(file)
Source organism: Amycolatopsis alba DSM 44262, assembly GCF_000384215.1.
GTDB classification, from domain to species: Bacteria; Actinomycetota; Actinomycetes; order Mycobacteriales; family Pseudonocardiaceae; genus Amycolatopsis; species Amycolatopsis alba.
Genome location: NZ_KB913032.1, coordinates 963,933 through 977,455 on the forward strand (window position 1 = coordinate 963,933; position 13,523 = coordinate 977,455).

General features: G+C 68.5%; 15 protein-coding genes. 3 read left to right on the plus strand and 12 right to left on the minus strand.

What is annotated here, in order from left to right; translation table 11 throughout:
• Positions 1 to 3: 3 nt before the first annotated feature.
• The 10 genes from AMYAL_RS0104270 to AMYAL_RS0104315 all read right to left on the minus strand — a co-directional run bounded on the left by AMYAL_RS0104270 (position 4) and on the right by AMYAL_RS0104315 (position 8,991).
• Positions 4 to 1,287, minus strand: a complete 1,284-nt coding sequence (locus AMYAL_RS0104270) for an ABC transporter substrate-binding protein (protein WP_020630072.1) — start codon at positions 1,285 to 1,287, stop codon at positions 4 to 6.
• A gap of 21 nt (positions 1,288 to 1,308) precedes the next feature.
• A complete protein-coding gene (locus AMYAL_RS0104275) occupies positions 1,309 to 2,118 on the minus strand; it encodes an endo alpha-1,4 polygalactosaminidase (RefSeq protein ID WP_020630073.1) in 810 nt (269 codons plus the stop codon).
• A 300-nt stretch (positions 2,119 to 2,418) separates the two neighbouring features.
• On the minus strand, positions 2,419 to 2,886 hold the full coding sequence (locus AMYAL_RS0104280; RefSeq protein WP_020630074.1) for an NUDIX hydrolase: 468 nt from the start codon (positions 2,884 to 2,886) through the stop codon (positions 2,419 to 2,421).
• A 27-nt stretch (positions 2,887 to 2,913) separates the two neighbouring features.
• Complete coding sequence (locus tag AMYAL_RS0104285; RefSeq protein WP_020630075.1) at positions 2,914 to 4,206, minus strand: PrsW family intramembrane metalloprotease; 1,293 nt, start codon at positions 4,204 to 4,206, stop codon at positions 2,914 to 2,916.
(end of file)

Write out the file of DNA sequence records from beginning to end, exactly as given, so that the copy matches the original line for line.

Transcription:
Source organism: Amycolatopsis alba DSM 44262, assembly GCF_000384215.1.
GTDB classification, from domain to species: Bacteria; Actinomycetota; Actinomycetes; order Mycobacteriales; family Pseudonocardiaceae; genus Amycolatopsis; species Amycolatopsis alba.
Genome location: NZ_KB913032.1, coordinates 963,933 through 977,455 on the forward strand (window position 1 = coordinate 963,933; position 13,523 = coordinate 977,455).

General features: G+C 68.5%; 15 protein-coding genes. 3 read left to right on the plus strand and 12 right to left on the minus strand.

What is annotated here, in order from left to right; translation table 11 throughout:
• Positions 1 to 3: 3 nt before the first annotated feature.
• The 10 genes from AMYAL_RS0104270 to AMYAL_RS0104315 all read right to left on the minus strand — a co-directional run bounded on the left by AMYAL_RS0104270 (position 4) and on the right by AMYAL_RS0104315 (position 8,991).
• Positions 4 to 1,287, minus strand: a complete 1,284-nt coding sequence (locus AMYAL_RS0104270) for an ABC transporter substrate-binding protein (protein WP_020630072.1) — start codon at positions 1,285 to 1,287, stop codon at positions 4 to 6.
• A gap of 21 nt (positions 1,288 to 1,308) precedes the next feature.
• A complete protein-coding gene (locus AMYAL_RS0104275) occupies positions 1,309 to 2,118 on the minus strand; it encodes an endo alpha-1,4 polygalactosaminidase (RefSeq protein ID WP_020630073.1) in 810 nt (269 codons plus the stop codon).
• A 300-nt stretch (positions 2,119 to 2,418) separates the two neighbouring features.
• On the minus strand, positions 2,419 to 2,886 hold the full coding sequence (locus AMYAL_RS0104280; RefSeq protein WP_020630074.1) for an NUDIX hydrolase: 468 nt from the start codon (positions 2,884 to 2,886) through the stop codon (positions 2,419 to 2,421).
• A 27-nt stretch (positions 2,887 to 2,913) separates the two neighbouring features.
• Complete coding sequence (locus tag AMYAL_RS0104285; RefSeq protein WP_020630075.1) at positions 2,914 to 4,206, minus strand: PrsW family intramembrane metalloprotease; 1,293 nt, start codon at positions 4,204 to 4,206, stop codon at positions 2,914 to 2,916.